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The Best $500 NVIDIA PhysX Setup

$500 and a love for PhysX? - Which option is the better way to go; a single GTX 480, or a GTX 470 with a dedicated GTX 260 picked up second hand?
@ShawnBakerTW
Published Tue, Jun 15 2010 1:56 AM CDT   |   Updated Fri, Sep 18 2020 10:50 PM CDT

Introduction




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Some of my best article ideas come from forums. Talking the other day to some people, I mentioned how the GTX 480, while a great card, poses a PhysX related issue if you're using a high resolution monitor; something like a 30" with 2560 x 1600 support. The frame rate drop under games that utilize PhysX at its native resolution is so aggressive that a 30 FPS dip in performance means a game becomes unplayable.

The problem is that you want to get into the new GTX 400 series cards, but you don't want to spend $500 on a GTX 480 and then be disappointed with the performance when PhysX is turned on at really high resolutions. Or maybe a game is only just playable now, meaning future titles could well have trouble.

Going through the ol' NewEgg.com and looking at some USA based For Sale forums, I found out that for about the same price as a GTX 480 you could buy a GTX 470 and a second hand GTX 260 to use as a PhysX card.

Also, because you're going NVIDIA with NVIDIA, you don't have to worry about poor support from drivers since NVIDIA promote this kind of setup.

So, with a GTX 480, GTX 470 and GTX 260 on hand, we show you how $500 can be best spent if PhysX is something that you're really after.

Our Setups




Setting up a dedicated PhysX card on an NVIDIA system is a breeze; all we have to do is install both cards and run the latest NVIDIA drivers. Considering a GTX 480 goes for $499 and a GTX 470 new is $349 and a second hand GTX 265 will set you back around $150, we wonder what's the better option for people who love PhysX?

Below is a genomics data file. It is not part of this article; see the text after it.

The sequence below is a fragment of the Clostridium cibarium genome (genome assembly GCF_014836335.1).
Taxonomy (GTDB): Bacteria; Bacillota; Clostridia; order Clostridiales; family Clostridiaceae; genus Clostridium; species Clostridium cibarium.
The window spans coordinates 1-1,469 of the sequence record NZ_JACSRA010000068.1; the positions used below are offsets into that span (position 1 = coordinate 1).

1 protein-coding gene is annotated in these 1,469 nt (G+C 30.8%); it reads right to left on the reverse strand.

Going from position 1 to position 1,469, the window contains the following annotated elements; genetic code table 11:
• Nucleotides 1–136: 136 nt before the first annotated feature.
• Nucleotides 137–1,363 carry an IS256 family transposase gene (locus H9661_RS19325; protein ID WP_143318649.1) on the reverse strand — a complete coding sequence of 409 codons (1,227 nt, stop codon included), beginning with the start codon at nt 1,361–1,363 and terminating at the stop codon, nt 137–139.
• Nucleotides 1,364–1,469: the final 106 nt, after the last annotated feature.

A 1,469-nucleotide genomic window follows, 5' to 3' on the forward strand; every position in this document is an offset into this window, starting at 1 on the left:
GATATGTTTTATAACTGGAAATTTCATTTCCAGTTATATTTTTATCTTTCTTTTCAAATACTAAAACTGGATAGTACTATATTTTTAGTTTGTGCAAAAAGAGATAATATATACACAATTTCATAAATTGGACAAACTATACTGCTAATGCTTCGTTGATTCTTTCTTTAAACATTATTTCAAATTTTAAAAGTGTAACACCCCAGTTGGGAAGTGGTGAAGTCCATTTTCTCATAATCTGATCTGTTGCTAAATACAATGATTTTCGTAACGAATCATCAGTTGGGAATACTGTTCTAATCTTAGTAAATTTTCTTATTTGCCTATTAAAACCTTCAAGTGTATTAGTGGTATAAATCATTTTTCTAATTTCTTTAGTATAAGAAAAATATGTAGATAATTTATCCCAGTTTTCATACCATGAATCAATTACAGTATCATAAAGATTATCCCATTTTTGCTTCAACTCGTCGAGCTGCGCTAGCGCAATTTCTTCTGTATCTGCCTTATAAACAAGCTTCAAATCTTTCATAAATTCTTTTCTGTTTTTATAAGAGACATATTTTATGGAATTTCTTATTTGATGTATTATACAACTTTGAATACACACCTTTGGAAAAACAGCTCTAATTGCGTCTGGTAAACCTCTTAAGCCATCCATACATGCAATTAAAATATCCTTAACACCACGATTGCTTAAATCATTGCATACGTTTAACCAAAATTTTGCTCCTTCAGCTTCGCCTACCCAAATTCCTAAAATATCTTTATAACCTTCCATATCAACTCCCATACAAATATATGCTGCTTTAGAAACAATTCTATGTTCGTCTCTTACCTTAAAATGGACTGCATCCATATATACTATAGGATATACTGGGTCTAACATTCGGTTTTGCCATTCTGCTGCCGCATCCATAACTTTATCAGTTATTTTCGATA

Below you can see our three GPU Screenshots.

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We've got our GTX 480 by itself all ready to do everything; PhysX and its normal rendering tasks.

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Here we've got a GTX 470 doing all the rendering stuff, while we have a GTX 260 doing the PhysX work.

Test System Setup and 3DMark Vantage


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We would like to thank the following companies for supplying and supporting us with our test system hardware and equipment: Intel, ASRock, Kingston, Western Digital, Noctua and Thermaltake.

What we've done today is tested our normal PhysX line-up. We're comparing the GTX 470 with a GTX 260+ which would set you back between $450 - $500. We've also tested the GTX 480 on its own working as the PhysX card, which would set you back around $500.

What we want to find out today is if you're looking at the GTX 480, because PhysX is your main priority there may well be a better option for your $500; the GTX 470 with a dedicated card for PhysX.

Let's get started!


3DMark Vantage

Version and / or Patch Used: 1.0.1
Developer Homepage: http://www.futuremark.com
Product Homepage: http://www.futuremark.com/products/3dmarkvantage/
Buy It Here




3DMark Vantage is the new industry standard PC gaming performance benchmark from Futuremark, newly designed for Windows Vista and DirectX10. It includes two new graphics tests, two new CPU tests, several new feature tests, and support for the latest hardware.

3DMark Vantage is based on a completely new rendering engine, developed specifically to take full advantage of DirectX10, the new graphics API from Microsoft.

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PhysX doesn't help heaps under 3DMark Vantage and for that reason we see the GTX 470 setup still scales behind the single HD 5870.